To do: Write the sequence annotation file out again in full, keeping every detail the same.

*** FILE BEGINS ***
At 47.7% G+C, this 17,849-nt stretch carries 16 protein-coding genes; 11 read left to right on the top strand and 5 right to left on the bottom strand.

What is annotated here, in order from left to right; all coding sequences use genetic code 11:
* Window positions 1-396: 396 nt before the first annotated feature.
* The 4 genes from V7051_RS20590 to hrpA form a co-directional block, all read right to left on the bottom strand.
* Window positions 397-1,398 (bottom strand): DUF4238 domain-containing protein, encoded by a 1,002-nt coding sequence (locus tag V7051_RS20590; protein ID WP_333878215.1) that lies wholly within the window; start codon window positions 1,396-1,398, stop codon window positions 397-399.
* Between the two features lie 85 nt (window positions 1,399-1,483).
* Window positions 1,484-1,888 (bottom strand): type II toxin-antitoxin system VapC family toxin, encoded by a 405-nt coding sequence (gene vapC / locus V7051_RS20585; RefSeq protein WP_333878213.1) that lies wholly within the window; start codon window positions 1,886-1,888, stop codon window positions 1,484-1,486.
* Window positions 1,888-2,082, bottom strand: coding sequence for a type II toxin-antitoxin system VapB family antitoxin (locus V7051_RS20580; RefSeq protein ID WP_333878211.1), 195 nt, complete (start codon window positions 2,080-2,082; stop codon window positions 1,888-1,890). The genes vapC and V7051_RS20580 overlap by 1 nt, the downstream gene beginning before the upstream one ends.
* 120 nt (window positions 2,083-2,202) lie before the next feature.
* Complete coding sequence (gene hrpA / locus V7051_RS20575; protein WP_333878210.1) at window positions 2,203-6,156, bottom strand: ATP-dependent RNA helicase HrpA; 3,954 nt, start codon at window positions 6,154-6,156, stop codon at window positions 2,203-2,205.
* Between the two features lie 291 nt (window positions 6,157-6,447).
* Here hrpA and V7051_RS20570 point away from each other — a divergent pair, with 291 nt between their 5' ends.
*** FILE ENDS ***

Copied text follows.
At 47.7% G+C, this 17,849-nt stretch carries 16 protein-coding genes; 11 read left to right on the top strand and 5 right to left on the bottom strand.

What is annotated here, in order from left to right; all coding sequences use genetic code 11:
* Window positions 1-396: 396 nt before the first annotated feature.
* The 4 genes from V7051_RS20590 to hrpA form a co-directional block, all read right to left on the bottom strand.
* Window positions 397-1,398 (bottom strand): DUF4238 domain-containing protein, encoded by a 1,002-nt coding sequence (locus tag V7051_RS20590; protein ID WP_333878215.1) that lies wholly within the window; start codon window positions 1,396-1,398, stop codon window positions 397-399.
* Between the two features lie 85 nt (window positions 1,399-1,483).
* Window positions 1,484-1,888 (bottom strand): type II toxin-antitoxin system VapC family toxin, encoded by a 405-nt coding sequence (gene vapC / locus V7051_RS20585; RefSeq protein WP_333878213.1) that lies wholly within the window; start codon window positions 1,886-1,888, stop codon window positions 1,484-1,486.
* Window positions 1,888-2,082, bottom strand: coding sequence for a type II toxin-antitoxin system VapB family antitoxin (locus V7051_RS20580; RefSeq protein ID WP_333878211.1), 195 nt, complete (start codon window positions 2,080-2,082; stop codon window positions 1,888-1,890). The genes vapC and V7051_RS20580 overlap by 1 nt, the downstream gene beginning before the upstream one ends.
* 120 nt (window positions 2,083-2,202) lie before the next feature.
* Complete coding sequence (gene hrpA / locus V7051_RS20575; protein WP_333878210.1) at window positions 2,203-6,156, bottom strand: ATP-dependent RNA helicase HrpA; 3,954 nt, start codon at window positions 6,154-6,156, stop codon at window positions 2,203-2,205.
* Between the two features lie 291 nt (window positions 6,157-6,447).
* Here hrpA and V7051_RS20570 point away from each other — a divergent pair, with 291 nt between their 5' ends.